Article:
[fpc-devel] Re. z370 Cross Compilation, Pass 2 of ....

Sven Barth pascaldragon at googlemail.com
Sun Sep 1 22:09:08 CEST 2013

On 01.09.2013 20:21, Bernd Oppolzer wrote:
> As I understand it now, we have several levels of the compiler:
> a) scanning and parsing the source code, which leads to a "tree
> representation"
> of the units, which IMO is a kind of in-storage-representation of the
> source code
> (and tables etc.), without much dependencies of the target, if any. I
> don't think,
> that informations about available registers etc. of the target machine
> are necessary
> at this level.

Correct. There are only very few exceptions, e.g. on m68k-amiga you can 
use the "location" keyword to specify a register location for a 
parameter or the result value (whereby of course you need to know which 
registers are available).

> b) the "tree representation" is translated into a "linear assembly
> list", which is
> target specific; from previous posts it sounds as if there are generic
> methods
> which help with this, and those methods of course need information about
> the
> target platform - but there is no "intermediate language" at this stage
> like
> in the P-Code case. (I know of other compilers, namely the IBM commercial
> ones, which translate in this stage for an abstract target machine which
> has
> an arbitrary number of registers, and the later "real" code generator
> puts it
> down to the real number, for example 16, and the missing registers are
> simulated in storage). This needs to be examined more.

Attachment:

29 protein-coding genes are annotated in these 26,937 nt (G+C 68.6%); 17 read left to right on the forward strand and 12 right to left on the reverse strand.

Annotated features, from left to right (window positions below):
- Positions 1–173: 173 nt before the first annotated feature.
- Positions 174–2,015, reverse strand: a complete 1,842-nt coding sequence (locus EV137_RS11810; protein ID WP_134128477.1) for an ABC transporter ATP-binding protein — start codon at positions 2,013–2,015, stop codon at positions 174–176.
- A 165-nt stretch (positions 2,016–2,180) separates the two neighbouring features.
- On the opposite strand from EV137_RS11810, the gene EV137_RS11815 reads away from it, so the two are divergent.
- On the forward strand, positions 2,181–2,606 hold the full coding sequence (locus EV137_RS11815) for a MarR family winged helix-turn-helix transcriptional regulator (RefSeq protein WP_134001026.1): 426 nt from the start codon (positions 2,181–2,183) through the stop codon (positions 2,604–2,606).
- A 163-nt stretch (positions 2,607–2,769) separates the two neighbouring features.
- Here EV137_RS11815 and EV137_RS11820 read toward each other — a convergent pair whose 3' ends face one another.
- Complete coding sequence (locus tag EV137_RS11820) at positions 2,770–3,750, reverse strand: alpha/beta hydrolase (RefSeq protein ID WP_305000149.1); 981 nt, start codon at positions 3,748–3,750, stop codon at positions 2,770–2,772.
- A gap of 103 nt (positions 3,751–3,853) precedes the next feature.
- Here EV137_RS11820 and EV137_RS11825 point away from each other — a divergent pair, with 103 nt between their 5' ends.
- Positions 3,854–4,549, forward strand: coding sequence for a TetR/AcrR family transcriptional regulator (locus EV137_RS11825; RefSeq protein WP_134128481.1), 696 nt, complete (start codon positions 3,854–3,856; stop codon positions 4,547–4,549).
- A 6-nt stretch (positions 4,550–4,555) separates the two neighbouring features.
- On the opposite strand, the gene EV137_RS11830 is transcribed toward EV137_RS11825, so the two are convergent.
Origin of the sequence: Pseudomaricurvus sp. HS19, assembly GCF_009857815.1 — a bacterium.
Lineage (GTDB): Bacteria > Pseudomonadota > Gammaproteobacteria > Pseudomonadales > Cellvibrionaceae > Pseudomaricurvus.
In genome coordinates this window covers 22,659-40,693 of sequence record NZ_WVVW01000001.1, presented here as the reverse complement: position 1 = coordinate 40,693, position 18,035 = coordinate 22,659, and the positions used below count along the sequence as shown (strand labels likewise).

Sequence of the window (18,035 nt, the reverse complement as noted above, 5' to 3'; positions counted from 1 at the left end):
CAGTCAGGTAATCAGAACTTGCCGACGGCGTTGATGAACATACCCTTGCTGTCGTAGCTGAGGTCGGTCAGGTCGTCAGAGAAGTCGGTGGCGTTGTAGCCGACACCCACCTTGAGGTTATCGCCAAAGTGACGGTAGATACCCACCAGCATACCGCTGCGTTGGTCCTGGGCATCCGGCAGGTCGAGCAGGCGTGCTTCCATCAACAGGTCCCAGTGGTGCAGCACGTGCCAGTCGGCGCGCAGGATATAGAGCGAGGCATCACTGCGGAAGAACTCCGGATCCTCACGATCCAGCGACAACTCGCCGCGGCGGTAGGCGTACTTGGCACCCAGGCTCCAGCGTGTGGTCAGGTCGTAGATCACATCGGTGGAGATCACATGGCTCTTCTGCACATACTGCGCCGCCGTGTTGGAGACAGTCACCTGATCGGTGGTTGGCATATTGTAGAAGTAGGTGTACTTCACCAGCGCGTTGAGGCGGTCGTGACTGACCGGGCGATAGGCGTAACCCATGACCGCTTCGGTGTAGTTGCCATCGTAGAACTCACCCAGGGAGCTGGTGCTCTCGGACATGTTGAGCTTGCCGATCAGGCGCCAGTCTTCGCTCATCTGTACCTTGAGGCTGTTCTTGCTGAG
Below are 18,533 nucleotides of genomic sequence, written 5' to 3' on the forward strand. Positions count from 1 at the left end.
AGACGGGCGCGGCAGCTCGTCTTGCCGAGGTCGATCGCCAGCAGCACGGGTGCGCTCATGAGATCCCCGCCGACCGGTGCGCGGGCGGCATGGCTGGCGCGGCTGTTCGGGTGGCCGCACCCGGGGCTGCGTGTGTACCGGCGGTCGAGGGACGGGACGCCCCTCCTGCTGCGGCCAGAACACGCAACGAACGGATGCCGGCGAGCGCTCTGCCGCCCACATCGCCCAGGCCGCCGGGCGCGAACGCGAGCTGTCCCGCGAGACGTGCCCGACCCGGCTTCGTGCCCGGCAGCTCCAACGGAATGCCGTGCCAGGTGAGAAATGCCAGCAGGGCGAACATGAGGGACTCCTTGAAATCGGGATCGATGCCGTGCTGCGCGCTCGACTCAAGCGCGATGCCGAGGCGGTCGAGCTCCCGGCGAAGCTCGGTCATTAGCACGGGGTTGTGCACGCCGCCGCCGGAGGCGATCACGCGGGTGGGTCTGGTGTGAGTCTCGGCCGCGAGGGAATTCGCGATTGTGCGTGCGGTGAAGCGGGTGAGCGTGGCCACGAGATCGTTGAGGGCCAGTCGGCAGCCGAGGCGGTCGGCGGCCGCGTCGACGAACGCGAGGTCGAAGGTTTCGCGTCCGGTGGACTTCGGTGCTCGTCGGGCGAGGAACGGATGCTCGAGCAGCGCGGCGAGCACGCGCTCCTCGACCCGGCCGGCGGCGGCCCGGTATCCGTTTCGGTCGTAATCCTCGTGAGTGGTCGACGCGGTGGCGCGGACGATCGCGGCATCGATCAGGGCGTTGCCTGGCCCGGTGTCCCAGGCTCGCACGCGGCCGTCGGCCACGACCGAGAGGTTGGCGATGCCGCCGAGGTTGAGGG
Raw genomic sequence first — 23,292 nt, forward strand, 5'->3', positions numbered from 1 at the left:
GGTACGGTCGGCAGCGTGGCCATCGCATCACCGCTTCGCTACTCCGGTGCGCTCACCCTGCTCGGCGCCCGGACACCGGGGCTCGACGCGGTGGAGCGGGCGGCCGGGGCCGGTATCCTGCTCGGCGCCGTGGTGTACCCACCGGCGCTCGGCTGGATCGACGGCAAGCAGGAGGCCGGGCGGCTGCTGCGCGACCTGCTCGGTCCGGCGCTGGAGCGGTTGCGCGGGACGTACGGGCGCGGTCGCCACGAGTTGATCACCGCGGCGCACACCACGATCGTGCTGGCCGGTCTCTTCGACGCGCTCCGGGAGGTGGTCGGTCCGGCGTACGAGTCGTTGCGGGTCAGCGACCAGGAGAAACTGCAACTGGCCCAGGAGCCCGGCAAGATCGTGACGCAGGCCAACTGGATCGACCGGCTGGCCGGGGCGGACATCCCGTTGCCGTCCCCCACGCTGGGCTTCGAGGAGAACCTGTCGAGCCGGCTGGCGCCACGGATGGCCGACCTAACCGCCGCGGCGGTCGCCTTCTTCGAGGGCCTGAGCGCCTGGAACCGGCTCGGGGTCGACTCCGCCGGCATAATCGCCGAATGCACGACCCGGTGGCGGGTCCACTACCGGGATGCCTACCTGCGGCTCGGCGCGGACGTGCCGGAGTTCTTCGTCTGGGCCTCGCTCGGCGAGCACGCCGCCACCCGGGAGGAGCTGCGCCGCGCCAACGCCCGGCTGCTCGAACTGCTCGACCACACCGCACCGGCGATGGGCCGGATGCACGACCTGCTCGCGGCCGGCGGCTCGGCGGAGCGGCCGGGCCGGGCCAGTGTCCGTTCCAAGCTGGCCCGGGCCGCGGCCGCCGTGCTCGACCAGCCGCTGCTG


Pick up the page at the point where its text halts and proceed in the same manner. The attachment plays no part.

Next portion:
It looks like this: all nodes are classes that descend from the tnode 
class. E.g. for adding two values (ordinals or floats) there is the 
taddnode which descends from tbinarynode which in turn descends from 
tnode. This taddnode does the general type checking and often also 
determines whether the result will be passed in a register, as memory 
reference or whatever. Then there is the tcgaddnode which descends from 
taddnode and is either able to provide a platform independant 
implementation (not the case for taddnode) which uses the general 
interface of the code generator or at least provides a few platform 
specific helpers and splits the implementation up a bit (in this case 
tcgaddnode provides methods "second_addfloat", "second_cmpfloat", 
"second_addordinal", etc. which can be implemented by the platform 
specific node which is (in case of ARM) called tarmaddnode and is a 
descendant of tcgaddnode.
This node usually uses the platform specific taicpu to generate the 
abstract assembler instructions.

This seems a bit abstract at first, but with time you get a feeling for 

> c) the "linear assembly list" is written to files, more or less without
> changes

Whereby the specified assembler writer is used.

> d) the files are assembled using an external assembler (in our case);
> it must be callable from the FPC compiler. There exists an interface for
> gas;
> interfaces to other assemblers have to be built.

gas is only one example. There are interfaces for a few other assemblers 
as well (mostly on i386, but e.g. on ppc-macos (Classic Mac OS) we use 
the Apple specific assembler tool)

> e) in the same way an external linker is used to link the units together.



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